Soundchecks Music Reviews
review by Andrew Darlington
Pictures Of Lily is about masturbation. And in case you failed to pick up on that, Keith Moon decorated his drum-kit with saucy pin-ups. Pinball Wizard is about a deaf-dumb-and-blind kid who tracks the ricochet-dance of the pinball with his nostrils. Right... But what the hell is Happy Jack about? A seaside donkey on the sands of the Isle of Man... and, kids drop things on his head... right, so far, and... what the hell was Pete Townshend on?
Well, later he did all the usual rock 'n' roll chemical stimulants, it's part of the job description, but back then it was strictly purple hearts and maybe the occasional puff of dope. The mind-altering content of those lyrics was strictly his own. Apparently he had a serious grudge against the world, because he was self-conscious about his big nose. But Townshend was just one corner of the four-sided construct that was The Who.
Seldom in rock history have each member of a band been so integral. Roger Daltrey gives voice to the lyrics Townshend lacked the confidence, or the vocal range to sing. And as a front-man he's got few equals. While it's impossible to imagine, say, My Generation without John Entwistle's muscle - he plays bass like it's a lead instrument, or indeed, The Who without his sinister Boris The Spider. And Keith Moon? well - nuff said. He ensured the drum-riser was as much the focal point, and more, as any other element of the band.
'A destructive tour de force' yells the DVD cover, 'on stage they personified rock 'n' roll' it asserts. And just for once the hype is justified. Extracted from the History/ Biography Channel, this painfully-abbreviated DVD hurtles you through the story at breakneck speed, crammed with a shrapnel of explosive visuals, guided by the group's biographers Richard Barnes (The Who: Maximum R&B, 1999), Dave Marsh (Before I Get Old: The Story Of The Who, 2003), Andrew Neill and Matthew Kent (Anyway Anyhow Anywhere: The Complete Chronicles Of The Who 1958-1978, revised 2005), plus Keith's personal assistant Pete Butler, John's personal assistant Mike Bratby, and John's wife, and mother. Lenny Kaye, too...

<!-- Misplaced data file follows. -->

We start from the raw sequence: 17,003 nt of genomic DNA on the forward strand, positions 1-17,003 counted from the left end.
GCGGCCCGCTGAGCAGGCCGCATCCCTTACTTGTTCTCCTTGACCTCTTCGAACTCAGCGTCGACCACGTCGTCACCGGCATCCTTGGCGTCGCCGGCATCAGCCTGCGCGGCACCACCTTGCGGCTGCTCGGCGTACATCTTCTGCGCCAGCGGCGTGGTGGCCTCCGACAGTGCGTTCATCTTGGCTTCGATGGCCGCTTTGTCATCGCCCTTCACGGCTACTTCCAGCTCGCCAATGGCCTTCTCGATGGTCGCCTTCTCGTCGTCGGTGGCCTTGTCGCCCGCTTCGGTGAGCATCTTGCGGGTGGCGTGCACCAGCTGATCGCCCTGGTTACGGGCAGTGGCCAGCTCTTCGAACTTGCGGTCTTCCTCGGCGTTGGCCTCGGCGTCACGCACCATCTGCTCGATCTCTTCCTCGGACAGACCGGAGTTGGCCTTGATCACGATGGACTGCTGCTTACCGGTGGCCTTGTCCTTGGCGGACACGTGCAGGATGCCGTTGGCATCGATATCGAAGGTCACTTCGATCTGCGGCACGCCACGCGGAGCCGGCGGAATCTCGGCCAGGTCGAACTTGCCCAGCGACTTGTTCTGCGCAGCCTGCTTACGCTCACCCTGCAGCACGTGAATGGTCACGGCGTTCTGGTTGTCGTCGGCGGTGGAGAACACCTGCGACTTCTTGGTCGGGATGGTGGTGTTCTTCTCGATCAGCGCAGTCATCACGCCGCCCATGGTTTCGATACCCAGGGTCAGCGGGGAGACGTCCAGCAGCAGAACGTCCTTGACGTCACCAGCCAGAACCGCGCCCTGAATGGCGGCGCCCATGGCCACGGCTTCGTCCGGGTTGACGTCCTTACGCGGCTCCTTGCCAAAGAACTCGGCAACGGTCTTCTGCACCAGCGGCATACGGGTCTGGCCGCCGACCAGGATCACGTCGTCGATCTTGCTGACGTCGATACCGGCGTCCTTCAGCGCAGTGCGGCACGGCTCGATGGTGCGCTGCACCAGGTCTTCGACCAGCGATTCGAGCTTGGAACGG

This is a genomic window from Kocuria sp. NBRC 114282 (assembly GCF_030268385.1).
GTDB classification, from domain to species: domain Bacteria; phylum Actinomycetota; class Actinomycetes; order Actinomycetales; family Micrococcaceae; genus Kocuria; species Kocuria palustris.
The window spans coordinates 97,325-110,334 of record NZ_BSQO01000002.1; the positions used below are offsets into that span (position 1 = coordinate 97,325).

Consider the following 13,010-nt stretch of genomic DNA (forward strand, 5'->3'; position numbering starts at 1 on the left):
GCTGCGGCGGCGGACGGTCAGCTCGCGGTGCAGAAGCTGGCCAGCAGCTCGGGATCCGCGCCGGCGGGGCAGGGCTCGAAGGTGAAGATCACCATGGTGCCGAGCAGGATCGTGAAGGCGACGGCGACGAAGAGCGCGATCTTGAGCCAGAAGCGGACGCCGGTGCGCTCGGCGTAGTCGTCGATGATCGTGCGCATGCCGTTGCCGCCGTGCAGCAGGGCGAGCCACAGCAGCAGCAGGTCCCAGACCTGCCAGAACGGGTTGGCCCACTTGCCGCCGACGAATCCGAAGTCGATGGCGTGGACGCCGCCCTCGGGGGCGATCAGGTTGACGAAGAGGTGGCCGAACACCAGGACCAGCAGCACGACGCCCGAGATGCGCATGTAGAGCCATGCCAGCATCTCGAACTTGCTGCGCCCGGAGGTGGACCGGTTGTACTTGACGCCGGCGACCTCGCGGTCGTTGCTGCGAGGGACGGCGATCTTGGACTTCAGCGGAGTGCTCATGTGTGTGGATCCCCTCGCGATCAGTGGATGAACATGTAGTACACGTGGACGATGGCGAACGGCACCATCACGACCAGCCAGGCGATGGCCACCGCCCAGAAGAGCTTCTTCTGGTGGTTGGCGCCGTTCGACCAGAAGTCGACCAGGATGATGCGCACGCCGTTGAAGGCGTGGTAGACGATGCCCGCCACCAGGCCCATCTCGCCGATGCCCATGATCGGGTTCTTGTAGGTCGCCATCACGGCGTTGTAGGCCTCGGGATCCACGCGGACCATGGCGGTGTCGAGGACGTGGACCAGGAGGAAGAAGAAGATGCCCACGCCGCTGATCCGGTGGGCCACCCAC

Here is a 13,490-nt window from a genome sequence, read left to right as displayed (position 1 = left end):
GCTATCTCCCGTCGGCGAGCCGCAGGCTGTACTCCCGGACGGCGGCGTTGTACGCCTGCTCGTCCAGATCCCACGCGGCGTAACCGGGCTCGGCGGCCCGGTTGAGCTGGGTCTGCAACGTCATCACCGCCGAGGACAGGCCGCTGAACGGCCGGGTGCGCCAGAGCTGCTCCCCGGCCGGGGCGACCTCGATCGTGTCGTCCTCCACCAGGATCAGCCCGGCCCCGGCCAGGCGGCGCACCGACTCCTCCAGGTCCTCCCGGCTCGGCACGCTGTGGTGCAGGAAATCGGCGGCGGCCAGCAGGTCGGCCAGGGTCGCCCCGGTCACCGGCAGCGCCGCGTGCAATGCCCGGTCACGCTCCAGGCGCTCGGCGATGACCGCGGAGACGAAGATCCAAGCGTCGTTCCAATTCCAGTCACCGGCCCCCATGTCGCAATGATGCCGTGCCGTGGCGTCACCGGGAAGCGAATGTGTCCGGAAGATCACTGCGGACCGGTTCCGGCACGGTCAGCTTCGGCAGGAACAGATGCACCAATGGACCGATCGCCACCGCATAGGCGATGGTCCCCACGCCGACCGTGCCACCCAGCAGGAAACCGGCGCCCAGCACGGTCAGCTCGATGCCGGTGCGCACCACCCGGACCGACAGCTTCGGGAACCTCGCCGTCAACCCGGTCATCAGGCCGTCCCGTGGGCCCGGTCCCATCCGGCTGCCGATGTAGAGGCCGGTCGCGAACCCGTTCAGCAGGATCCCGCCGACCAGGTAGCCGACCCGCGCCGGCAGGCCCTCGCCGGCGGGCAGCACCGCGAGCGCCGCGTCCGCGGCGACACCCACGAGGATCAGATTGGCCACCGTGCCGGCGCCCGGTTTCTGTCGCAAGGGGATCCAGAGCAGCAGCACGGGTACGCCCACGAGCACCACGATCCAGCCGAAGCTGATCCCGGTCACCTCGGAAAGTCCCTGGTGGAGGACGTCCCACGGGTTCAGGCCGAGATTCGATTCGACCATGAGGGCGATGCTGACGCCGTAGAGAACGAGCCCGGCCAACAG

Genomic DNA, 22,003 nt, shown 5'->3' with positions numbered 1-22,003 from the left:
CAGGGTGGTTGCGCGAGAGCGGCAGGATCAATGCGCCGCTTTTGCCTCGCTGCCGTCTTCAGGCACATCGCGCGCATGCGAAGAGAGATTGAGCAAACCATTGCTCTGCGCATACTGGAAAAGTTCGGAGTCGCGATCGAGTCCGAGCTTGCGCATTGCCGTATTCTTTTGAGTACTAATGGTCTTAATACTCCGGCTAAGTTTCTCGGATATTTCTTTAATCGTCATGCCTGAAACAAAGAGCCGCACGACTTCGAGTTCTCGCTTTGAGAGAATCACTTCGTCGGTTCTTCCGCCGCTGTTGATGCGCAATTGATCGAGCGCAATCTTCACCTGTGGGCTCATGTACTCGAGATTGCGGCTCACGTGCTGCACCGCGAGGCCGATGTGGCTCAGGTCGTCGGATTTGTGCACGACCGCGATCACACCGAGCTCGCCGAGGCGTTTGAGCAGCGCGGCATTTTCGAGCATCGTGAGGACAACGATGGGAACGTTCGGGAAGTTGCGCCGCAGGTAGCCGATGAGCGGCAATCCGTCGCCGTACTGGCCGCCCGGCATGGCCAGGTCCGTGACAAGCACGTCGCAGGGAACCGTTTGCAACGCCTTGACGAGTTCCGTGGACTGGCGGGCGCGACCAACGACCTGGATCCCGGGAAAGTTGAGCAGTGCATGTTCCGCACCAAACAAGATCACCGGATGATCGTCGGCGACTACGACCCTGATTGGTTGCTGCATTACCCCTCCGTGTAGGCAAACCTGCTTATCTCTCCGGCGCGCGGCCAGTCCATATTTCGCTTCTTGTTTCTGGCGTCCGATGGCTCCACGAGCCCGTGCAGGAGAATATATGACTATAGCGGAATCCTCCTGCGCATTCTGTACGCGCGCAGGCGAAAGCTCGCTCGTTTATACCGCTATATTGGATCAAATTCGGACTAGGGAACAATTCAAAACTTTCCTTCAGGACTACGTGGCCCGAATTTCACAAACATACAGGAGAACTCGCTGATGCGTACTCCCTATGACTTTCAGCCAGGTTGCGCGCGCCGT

There's a sense in which, because The Who felt they'd arrived late at the 1960s' banquet, they had time to make up. Subsequently, everything about them was writ large, larger, and largest. From Pete and John meeting at Acton County Grammar School, to Pete at Ealing Art College to their techno-destruction at The Railway Hotel they were a seriously out-of-kilter proposition. They'd already cut a sharp mod single as the High Numbers (I'm The Face) when producer Shel Talmy got them into the Brunswick studios. He saw them as a viable variant on his previous wards, The Kinks, but was so uncertain of their abilities he got Jimmy Page, Nicky Hopkins, and the Ivy League in to dub the more technically demanding bits onto the session.
It could be argued their My Generation single is a more clumsily phrased spin on teen-anthem The Young Ones, and - although early stutter-free takes exist, Daltrey's speed-damaged stammer gives its eloquent inarticulacy a kind of instant juve-speak relevance. While "why don't they all f-f-f-f..." invites an obvious missing word other than 'fade away' at a time when you couldn't say 'fuck' on record, with or without a 'parentally advised' sticker. Even on the sleeve-photo of their debut album - My Generation (December 1965), they look malevolently deranged, not even in the Rolling Stones' sense of stylish danger, more a damaged dysfunction that was nevertheless the alchemy that powered them, a spluttering popping pop-art dislocation of pure envinylised anger.
The album is made up of direct mod narratives, fattened out with some regulation soul-covers. When Pete outraged The Daily Mail demographic by claiming the only time he ever felt patriotism was watching mods wrecking Margate, we knew exactly what he meant. This was extreme tribalism. Yet their subsequent albums surfed a precipitously steep learning-curve. There were hits, and tours, but a financially-disastrous record deal, complicated by their expensive instrument-trashing, ensured they were permanently bankrupt, through groundbreaking albums, A Quick One (December 1966), and The Who Sell Out (January 1968). The relative chart-failure - only #10, of the magnificent I Can See For Miles provoked Pete, ever handy with a pertinent quote, to "spit in the eye of the British record-buyer."
Until Tommy (May 1969) rescued them into the global rock-aristocracy - magnified widescreen through high-energy shock-appearances at the Monterey and Woodstock festivals, then through Ken Russell's inspired intervention, into cinemas too. Yet behind the blue eyes their teenage wasteland left a trail of devastation. Keith inadvertently ran over and killed his chauffeur. Eleven audience-members at a Cincinnati stadium were trampled to death. Original drummer Pete Meaden committed suicide, and Keith overdosed to death within months of each other.
"Keith couldn't survive Keith," observes David Wild of Rolling Stone. Then Entwistle, despite his 'the Ox' nickname, succumbed to a cocaine-induced heart-attack in a Las Vegas hotel. Although Daltrey and Townshend continue - as they have the creative momentum, and every moral right to, with stand-in drummers Kenney Jones and then Zak Starkey, they are only two corners of what was essentially a four-sided construct.
This DVD omits their Live8 vindication, but ends on a positive high with the release of Endless Wire (October 2002), their first album of original material for 24 years. They're now battered, heritage rock - but still angry.
for PIGASUS Press